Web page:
Choosing Your Own Plate
Private number plates are becoming increasingly popular as a way of personalising one's car. Dateless registrations (originally issued between 1903 and 1963), some of which have managed to survive to this day, are very popular due to their rarity and striking, succinct format.
Concerns for Authenticity:
Many number plate fans choose to purchase dateless registrations. There is a debate amongst motorists over this particular issue. While some believe that displaying traditional registrations on modern cars is wrong, others do not agree.
Removing registrations from their original vehicles does, unfortunately, break a link between a classic car and its original number plate. Although a registration issued to a car in 1903 can still be valid on the same vehicle today (a distinction of the British system), one must consider that many vehicles have inevitably been destroyed through time. And, in many cases, the number plate went with them. The remaining plates, therefore, are extremely rare. If not sold and placed on newer vehicles, they would be lost forever. For example, the registration T 8, the earliest known celebrity cherished registration, owned by Music Hall artist, Harry Tate (1873-1940), is now owned by Johnny Tate of the sugar company, Tate & Lyle. If it hadn't been re-issued, this plate would have died along with its original vehicle many years ago. Another concern that some motorists may have, particularly vintage or classic car enthusiasts, is that a personalised number plate compromises an older car's authenticity and breaks its link with its own history. However, it is important to be aware that there are certain concessions for classic and vintage cars: Vehicles manufactured prior to 1 January 1973 may display traditional black plates, with white, silver or grey characters.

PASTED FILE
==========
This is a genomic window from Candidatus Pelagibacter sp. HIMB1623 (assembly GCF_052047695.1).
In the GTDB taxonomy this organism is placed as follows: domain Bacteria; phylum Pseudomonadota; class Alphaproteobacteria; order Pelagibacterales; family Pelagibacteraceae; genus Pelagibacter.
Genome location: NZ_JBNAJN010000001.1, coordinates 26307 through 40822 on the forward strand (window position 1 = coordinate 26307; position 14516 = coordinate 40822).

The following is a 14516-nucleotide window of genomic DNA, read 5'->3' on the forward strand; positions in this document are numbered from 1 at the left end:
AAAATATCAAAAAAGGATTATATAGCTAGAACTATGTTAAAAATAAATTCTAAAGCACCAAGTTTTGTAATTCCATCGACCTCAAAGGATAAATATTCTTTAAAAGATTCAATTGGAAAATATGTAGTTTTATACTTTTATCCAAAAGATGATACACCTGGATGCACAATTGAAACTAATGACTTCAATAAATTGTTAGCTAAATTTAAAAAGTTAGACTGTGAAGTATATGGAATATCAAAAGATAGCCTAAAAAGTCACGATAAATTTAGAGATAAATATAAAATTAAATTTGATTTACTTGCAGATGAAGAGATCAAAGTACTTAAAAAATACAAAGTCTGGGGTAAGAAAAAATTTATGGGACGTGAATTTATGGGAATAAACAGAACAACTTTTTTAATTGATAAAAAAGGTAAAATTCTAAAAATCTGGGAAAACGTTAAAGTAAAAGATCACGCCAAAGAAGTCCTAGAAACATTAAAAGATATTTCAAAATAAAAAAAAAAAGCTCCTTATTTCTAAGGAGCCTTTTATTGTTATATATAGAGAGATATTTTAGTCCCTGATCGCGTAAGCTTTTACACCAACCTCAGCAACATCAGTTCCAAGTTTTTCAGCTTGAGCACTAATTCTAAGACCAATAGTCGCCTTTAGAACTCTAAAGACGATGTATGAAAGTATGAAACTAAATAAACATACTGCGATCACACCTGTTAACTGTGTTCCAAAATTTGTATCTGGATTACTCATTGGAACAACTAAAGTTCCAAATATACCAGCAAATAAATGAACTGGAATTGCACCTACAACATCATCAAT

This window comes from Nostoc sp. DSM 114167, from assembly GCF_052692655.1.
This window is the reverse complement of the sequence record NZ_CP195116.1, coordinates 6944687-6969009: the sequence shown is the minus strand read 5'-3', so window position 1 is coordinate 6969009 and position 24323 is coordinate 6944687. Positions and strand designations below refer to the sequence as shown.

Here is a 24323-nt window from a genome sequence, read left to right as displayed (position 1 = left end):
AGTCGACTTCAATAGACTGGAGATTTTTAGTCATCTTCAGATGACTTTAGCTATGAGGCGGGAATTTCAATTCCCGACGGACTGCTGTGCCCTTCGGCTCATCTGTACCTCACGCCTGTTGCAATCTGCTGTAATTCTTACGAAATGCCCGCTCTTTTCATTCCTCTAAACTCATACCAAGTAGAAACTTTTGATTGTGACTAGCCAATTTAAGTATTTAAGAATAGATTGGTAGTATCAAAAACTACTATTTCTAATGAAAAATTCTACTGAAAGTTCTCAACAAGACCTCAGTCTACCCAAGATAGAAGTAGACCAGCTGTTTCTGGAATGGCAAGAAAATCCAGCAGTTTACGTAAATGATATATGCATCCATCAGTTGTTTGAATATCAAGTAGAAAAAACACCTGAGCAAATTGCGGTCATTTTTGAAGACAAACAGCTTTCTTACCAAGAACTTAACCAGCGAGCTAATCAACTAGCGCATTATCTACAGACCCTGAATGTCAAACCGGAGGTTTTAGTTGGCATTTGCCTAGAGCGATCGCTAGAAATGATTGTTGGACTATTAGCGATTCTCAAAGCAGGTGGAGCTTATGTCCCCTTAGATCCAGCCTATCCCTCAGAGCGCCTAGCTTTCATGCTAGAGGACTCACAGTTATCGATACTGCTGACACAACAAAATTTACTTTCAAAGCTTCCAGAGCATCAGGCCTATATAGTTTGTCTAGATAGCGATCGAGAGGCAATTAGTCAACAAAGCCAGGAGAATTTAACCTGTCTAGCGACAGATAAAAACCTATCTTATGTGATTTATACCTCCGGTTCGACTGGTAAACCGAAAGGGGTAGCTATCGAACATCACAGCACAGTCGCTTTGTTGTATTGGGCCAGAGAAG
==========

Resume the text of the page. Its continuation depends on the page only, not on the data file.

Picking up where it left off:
There is also the choice of either modern plastic plates or traditional metal ones. This is helpful for one who has an interest in private registrations but wishes to maintain authenticity. It is also important to know that replacing an original registration need not be irreversible. When assigning a personalised registration it is perfectly possible to retain the car's original number on a retention certificate (V778/1). The process incurs a one-off payment of £80, plus an annual fee of £25 for each year one wishes to retain the number. Restoration of the original registration can be achieved very simply. Owners of older cars have found that there are numerous number plates options available. It is perfectly possible for one to find that the addition of a carefully selected personalised number plate may enhance a vintage or classic car's charm even further.
I would also like to take this opportunity to inform you of our free company magazine, Regtransfers.co.uk: The World of Personal Number Plates (current circulation: 60,000). This is a professional 84-page, full colour, glossy magazine, jam-packed with a variety of articles, buyers' stories, features, news and much more. The current issue stars celebrity chef and TV host, James Martin. He discusses his passion for food and fast cars, and shows off his new personalised registration, the fun and fitting 6 HEF (chef).
The magazine is available absolutely free of charge from this link